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Title: Medicines management in care homes
Author: Al-Hamadani, Fadya
ISNI:       0000 0004 7968 6649
Awarding Body: Cardiff University
Current Institution: Cardiff University
Date of Award: 2018
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There is an increasing demand on health and social care to provide high quality care to older adults in the UK as the population of this vulnerable group grows. These services should meet the needs of individuals who can have a range of acute and chronic conditions. The capacity for NHS services to meet these demands is limited and therefore care homes provide accommodation and health services to meet this unmet need. In the lay press, there have been concerns regarding medication management in care homes and there is evidence in the literature that this process is sub-optimal. The aim of this thesis therefore was to explore medicines management in care homes focusing on the areas of prescribing, administration and medicines waste. A retrospective analysis of anonymised medication administration records (MAR charts) and an audit of medicines waste was employed to achieve this aim. The analysis revealed that a significant number of residents (84%) were exposed to polypharmacy, potentially inappropriate medications (87%), anticholinergic burden (5% with an AEC score Ñ 5), and a significant number of administration errors (6 administration errors per resident per week). The study also demonstrated a significant volume of wasted medicines in care homes. As a consequence of these issues residents in care homes are potentially exposed to practices that may lead to harm and will likely increase the demand on health and social care resources. Careful consideration of prescribing practices is needed to reduce medicines burden and efforts should be made to embed a multidisciplinary approach to the care residents. In conclusion, further study of the clinical consequences of prescribing and medication errors in care homes should be explored as a matter of urgency and efforts should be made to maximise the therapeutic benefits of medications and reduce the cost of wasted medicines.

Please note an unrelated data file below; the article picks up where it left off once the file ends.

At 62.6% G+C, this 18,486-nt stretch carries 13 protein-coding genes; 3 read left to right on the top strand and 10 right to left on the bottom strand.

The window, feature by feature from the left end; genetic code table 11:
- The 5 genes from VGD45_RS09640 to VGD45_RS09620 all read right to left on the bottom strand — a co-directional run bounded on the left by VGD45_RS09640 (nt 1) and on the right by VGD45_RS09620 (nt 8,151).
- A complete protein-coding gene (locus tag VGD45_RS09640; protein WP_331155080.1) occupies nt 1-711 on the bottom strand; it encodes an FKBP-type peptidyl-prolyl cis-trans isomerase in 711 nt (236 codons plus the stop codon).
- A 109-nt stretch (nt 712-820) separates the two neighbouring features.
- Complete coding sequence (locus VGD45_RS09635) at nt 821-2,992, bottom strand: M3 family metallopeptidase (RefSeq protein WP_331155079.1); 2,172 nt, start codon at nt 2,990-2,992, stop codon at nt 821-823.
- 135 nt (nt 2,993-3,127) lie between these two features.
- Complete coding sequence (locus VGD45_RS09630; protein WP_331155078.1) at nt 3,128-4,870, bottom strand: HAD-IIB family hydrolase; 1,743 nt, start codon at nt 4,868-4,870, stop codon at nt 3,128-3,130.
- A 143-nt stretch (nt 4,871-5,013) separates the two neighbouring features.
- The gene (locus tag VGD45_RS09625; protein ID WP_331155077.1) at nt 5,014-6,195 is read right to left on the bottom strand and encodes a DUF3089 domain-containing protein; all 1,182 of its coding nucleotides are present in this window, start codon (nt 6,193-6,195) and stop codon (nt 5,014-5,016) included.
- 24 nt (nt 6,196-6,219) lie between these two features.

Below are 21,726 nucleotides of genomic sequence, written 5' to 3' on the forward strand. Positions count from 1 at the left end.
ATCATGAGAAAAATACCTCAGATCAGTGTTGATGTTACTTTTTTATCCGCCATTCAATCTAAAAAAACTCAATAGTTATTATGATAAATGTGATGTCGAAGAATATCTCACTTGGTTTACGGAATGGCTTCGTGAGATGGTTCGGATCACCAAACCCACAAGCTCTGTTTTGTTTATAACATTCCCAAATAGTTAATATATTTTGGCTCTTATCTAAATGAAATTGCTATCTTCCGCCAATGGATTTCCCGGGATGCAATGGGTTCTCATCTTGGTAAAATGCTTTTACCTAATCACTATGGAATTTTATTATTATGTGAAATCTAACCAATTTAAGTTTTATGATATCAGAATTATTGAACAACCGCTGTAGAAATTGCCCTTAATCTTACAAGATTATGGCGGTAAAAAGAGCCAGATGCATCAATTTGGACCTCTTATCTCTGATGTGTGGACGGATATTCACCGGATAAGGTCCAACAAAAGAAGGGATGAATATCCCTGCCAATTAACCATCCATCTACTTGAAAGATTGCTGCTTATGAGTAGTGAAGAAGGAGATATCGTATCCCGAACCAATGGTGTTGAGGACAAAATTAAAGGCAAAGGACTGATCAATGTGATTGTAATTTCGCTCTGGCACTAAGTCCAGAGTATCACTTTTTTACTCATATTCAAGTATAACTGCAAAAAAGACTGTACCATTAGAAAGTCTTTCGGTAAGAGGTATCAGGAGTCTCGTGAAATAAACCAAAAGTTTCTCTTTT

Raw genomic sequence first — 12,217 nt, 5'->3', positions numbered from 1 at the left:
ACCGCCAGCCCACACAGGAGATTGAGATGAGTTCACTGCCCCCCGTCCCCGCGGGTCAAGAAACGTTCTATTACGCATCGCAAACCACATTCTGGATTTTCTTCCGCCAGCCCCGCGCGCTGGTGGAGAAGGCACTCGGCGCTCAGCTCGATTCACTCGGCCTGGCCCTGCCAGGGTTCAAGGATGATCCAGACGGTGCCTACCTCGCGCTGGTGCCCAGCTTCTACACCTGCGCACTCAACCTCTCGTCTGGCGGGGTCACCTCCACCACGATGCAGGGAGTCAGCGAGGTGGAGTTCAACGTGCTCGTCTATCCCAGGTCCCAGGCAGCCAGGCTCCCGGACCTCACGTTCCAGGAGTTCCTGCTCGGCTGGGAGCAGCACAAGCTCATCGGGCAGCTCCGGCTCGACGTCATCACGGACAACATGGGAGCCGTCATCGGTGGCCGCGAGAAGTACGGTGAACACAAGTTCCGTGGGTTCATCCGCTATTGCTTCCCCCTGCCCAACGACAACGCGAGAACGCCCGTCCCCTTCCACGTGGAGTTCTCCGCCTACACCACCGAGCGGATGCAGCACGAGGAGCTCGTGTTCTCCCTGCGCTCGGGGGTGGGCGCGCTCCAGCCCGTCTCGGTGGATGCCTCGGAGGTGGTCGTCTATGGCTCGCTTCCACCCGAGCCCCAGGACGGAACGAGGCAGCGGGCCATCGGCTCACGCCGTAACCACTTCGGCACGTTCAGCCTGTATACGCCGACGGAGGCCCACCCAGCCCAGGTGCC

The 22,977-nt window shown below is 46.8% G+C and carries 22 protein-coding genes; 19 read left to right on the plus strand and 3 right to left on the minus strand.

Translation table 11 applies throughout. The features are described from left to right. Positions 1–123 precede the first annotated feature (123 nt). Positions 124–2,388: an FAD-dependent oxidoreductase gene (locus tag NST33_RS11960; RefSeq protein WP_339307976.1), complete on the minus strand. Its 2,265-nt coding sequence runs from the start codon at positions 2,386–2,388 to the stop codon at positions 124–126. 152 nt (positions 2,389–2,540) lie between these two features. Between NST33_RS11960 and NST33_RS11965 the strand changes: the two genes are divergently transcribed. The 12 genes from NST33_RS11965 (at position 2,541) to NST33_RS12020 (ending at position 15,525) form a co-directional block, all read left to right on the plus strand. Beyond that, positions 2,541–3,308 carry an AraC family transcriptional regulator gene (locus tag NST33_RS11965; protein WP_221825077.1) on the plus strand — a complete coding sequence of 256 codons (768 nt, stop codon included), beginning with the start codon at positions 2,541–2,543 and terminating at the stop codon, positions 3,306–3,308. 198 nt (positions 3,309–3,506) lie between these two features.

Supervisor: Not available Sponsor: Not available
Qualification Name: Thesis (Ph.D.) Qualification Level: Doctoral
EThOS ID:  DOI: Not available
Keywords: RS Pharmacy and materia medica